In Hollywood, a land where the sequel to a film not yet released (The Hobbit) already has a release date (December 2012), there’s no such thing as looking too far ahead.
We investigated a dozen or so films coming to theaters this year that seem fascinating and, most importantly, do not involve robots, spaceships, or super heroes.
Over the last few decades, Canadian director Atom Egoyan has come to embody the term “subtle reflection.” Nominated for the Golden Palm at last year’s Cannes Film Festival, Adoration concerns a schoolboy who presents a fictional tale of his terrorist parents’ fate as fact on a webcam. Here’s the shocker: Internet prowlers hate on him!
The Box (November)
Donnie Darko director Richard Kelly gets one last shot at fulfilling his early promise after his disastrous follow-up, Southland Tales, cost (and lost) $17 million. Things look gloomier for Kelly since Warner Bros. pushed The Box back a full year from a late-’08 release. But the sci-fi moral dilemma at the core of the film (based on an episode of The Twilight Zone and, vitally, playing off ideas within Sartre’s No Exit) is engrossing and terrifying.
Funny People (July)
Writer-director Judd Apatow has been inching ever closer to the kind of thinking-man’s realty James L. Brooks has held the deed to for decades. Details of Apatow’s next effort are under lock and key, but he’ll allow that Adam Sandler plays a dying stand-up comedian who takes Seth Rogen’s fledgling talent under his wing. Apatow has said, “I’m trying to make a very serious movie that is twice as funny as my other movies.” Whether this is Apatow’s Broadcast News or his (shudder) I’ll Do Anything will be an interesting sub-plot for the summer.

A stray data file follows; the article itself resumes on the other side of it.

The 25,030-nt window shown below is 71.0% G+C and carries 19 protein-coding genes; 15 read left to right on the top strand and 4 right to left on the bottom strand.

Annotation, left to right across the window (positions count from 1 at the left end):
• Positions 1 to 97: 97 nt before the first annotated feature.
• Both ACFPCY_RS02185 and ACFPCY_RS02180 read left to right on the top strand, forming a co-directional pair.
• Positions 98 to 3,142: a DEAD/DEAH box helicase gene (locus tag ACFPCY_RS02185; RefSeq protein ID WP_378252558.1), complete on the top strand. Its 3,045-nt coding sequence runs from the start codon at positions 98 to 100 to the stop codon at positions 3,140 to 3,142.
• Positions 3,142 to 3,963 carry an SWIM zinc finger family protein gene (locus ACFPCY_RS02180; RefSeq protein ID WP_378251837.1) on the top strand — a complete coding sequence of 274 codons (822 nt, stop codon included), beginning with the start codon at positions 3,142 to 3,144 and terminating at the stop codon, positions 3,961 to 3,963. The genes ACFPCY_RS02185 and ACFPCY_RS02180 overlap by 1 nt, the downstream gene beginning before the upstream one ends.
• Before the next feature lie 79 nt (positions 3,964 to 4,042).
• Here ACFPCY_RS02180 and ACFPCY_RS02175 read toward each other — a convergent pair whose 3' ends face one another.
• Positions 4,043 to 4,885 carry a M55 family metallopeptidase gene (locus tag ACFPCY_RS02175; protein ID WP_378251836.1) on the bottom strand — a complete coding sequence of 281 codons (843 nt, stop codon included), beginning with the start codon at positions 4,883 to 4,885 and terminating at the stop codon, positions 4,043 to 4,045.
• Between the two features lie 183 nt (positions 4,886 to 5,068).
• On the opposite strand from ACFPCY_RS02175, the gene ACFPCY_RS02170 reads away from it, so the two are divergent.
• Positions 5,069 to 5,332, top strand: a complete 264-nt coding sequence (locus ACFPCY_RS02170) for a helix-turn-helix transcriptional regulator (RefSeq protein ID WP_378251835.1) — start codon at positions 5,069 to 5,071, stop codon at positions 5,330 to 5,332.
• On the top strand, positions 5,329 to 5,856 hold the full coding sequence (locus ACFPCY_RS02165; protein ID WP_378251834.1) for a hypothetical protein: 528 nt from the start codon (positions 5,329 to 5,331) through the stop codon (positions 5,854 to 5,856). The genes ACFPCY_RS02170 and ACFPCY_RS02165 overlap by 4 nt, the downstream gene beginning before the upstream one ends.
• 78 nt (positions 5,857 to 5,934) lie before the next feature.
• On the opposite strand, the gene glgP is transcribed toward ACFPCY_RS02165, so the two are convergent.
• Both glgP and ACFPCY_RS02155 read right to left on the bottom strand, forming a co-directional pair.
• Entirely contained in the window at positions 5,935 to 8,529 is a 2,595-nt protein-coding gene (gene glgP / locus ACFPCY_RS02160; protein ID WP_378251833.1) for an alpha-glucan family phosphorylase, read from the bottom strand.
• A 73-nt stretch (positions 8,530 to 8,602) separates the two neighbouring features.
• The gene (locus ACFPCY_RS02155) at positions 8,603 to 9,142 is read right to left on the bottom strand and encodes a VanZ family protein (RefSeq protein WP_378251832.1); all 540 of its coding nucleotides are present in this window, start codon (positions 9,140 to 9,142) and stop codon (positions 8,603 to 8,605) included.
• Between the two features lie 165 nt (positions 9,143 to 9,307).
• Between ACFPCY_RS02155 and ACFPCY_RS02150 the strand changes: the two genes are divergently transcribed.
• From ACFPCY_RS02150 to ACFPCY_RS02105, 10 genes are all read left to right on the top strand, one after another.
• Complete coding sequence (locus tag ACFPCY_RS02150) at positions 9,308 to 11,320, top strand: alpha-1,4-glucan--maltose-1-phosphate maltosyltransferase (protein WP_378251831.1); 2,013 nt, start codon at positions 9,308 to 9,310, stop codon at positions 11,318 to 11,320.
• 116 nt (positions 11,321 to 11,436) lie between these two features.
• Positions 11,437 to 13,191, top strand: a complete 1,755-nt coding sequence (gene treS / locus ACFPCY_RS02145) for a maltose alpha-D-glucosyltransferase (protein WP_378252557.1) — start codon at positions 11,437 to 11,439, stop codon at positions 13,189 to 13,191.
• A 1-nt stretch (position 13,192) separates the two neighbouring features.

Ponyo on the Cliff by the Sea (TBD)
Already released in Asia, the buzz on animation master Hayao Miyazaki’s new journey into the surreal has been manic. (Remember in Finding Nemo when that gang of torpedoes exploded underwater but on the surface had the impact of a pelican fart? Sadly, that’s how a Miyazaki film registers in America: a pelican fart.) Miyazaki (Spirited Away) transposes Hans Christian Andersen’s The Little Mermaid onto a goldfish who longs to be human.
Public Enemies (July)
Johnny Depp is 1930s bank robber John Dillinger and the bane of FBI agent Melvin Purvis’ (Christian Bale) existence in this Michael Mann (Heat) actioner that details how the hunt for Dillinger and his associates, Pretty Boy Floyd and Baby Face Nelson, led to the creation of the FBI. Word is that Mann, unparalleled at on-location shoot-em-ups, is filming crucial scenes at the actual historical sites where they occurred in Chicago and Wisconsin.
Only last summer, Columbia Pictures responded to the news of a big-budget Guy Ritchie version of the famed detective with an announcement that they were rushing out a comedy version with Will Ferrell and Sasha Baron Cohen … until Warner Bros. boasted the signing of Robert Downey Jr. as Sherlock in Ritchie’s film. You can’t compete with that, and Columbia knew it. They dropped the plans. That’s how big of a bat Downey Jr. is swinging these days after his incredible turns in Iron Man and Tropic Thunder, and now that Ritchie has shed his Material possession, hopes are high that he’ll find his Lock, Stock mojo again.
Shutter Island (October)